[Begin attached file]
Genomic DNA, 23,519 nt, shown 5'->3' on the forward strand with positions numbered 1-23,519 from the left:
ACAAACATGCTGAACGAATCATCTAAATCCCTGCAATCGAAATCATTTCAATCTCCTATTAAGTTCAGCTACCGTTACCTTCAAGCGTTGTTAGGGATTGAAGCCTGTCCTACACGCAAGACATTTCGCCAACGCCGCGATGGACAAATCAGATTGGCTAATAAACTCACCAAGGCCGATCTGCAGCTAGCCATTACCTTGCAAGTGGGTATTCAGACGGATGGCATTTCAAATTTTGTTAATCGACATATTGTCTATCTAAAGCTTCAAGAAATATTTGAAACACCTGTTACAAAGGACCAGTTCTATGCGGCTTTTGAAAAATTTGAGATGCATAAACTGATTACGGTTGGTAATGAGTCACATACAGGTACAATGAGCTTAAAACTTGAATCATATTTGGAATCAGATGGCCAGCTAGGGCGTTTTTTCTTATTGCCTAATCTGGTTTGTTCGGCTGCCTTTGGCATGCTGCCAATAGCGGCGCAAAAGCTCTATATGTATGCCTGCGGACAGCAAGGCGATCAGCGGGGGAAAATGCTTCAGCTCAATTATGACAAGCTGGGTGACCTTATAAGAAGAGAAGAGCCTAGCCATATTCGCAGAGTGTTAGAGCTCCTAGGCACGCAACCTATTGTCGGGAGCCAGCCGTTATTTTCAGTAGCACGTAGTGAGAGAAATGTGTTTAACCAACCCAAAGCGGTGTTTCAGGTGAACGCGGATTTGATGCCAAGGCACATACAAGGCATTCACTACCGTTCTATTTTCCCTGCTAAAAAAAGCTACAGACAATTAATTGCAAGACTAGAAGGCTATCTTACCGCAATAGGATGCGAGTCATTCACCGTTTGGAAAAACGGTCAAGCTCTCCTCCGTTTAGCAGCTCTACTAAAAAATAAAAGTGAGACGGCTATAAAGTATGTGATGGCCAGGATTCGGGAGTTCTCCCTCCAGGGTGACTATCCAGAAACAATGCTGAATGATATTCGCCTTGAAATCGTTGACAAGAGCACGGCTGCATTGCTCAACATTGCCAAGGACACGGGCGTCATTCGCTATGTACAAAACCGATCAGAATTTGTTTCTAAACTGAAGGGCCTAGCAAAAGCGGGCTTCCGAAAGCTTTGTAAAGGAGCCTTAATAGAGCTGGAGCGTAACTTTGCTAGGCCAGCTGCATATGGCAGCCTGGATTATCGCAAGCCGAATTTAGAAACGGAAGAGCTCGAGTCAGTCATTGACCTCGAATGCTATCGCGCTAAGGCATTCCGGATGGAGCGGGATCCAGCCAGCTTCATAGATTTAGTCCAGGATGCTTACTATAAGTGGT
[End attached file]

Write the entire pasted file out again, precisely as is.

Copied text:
Genomic DNA, 23,519 nt, shown 5'->3' on the forward strand with positions numbered 1-23,519 from the left:
ACAAACATGCTGAACGAATCATCTAAATCCCTGCAATCGAAATCATTTCAATCTCCTATTAAGTTCAGCTACCGTTACCTTCAAGCGTTGTTAGGGATTGAAGCCTGTCCTACACGCAAGACATTTCGCCAACGCCGCGATGGACAAATCAGATTGGCTAATAAACTCACCAAGGCCGATCTGCAGCTAGCCATTACCTTGCAAGTGGGTATTCAGACGGATGGCATTTCAAATTTTGTTAATCGACATATTGTCTATCTAAAGCTTCAAGAAATATTTGAAACACCTGTTACAAAGGACCAGTTCTATGCGGCTTTTGAAAAATTTGAGATGCATAAACTGATTACGGTTGGTAATGAGTCACATACAGGTACAATGAGCTTAAAACTTGAATCATATTTGGAATCAGATGGCCAGCTAGGGCGTTTTTTCTTATTGCCTAATCTGGTTTGTTCGGCTGCCTTTGGCATGCTGCCAATAGCGGCGCAAAAGCTCTATATGTATGCCTGCGGACAGCAAGGCGATCAGCGGGGGAAAATGCTTCAGCTCAATTATGACAAGCTGGGTGACCTTATAAGAAGAGAAGAGCCTAGCCATATTCGCAGAGTGTTAGAGCTCCTAGGCACGCAACCTATTGTCGGGAGCCAGCCGTTATTTTCAGTAGCACGTAGTGAGAGAAATGTGTTTAACCAACCCAAAGCGGTGTTTCAGGTGAACGCGGATTTGATGCCAAGGCACATACAAGGCATTCACTACCGTTCTATTTTCCCTGCTAAAAAAAGCTACAGACAATTAATTGCAAGACTAGAAGGCTATCTTACCGCAATAGGATGCGAGTCATTCACCGTTTGGAAAAACGGTCAAGCTCTCCTCCGTTTAGCAGCTCTACTAAAAAATAAAAGTGAGACGGCTATAAAGTATGTGATGGCCAGGATTCGGGAGTTCTCCCTCCAGGGTGACTATCCAGAAACAATGCTGAATGATATTCGCCTTGAAATCGTTGACAAGAGCACGGCTGCATTGCTCAACATTGCCAAGGACACGGGCGTCATTCGCTATGTACAAAACCGATCAGAATTTGTTTCTAAACTGAAGGGCCTAGCAAAAGCGGGCTTCCGAAAGCTTTGTAAAGGAGCCTTAATAGAGCTGGAGCGTAACTTTGCTAGGCCAGCTGCATATGGCAGCCTGGATTATCGCAAGCCGAATTTAGAAACGGAAGAGCTCGAGTCAGTCATTGACCTCGAATGCTATCGCGCTAAGGCATTCCGGATGGAGCGGGATCCAGCCAGCTTCATAGATTTAGTCCAGGATGCTTACTATAAGTGGT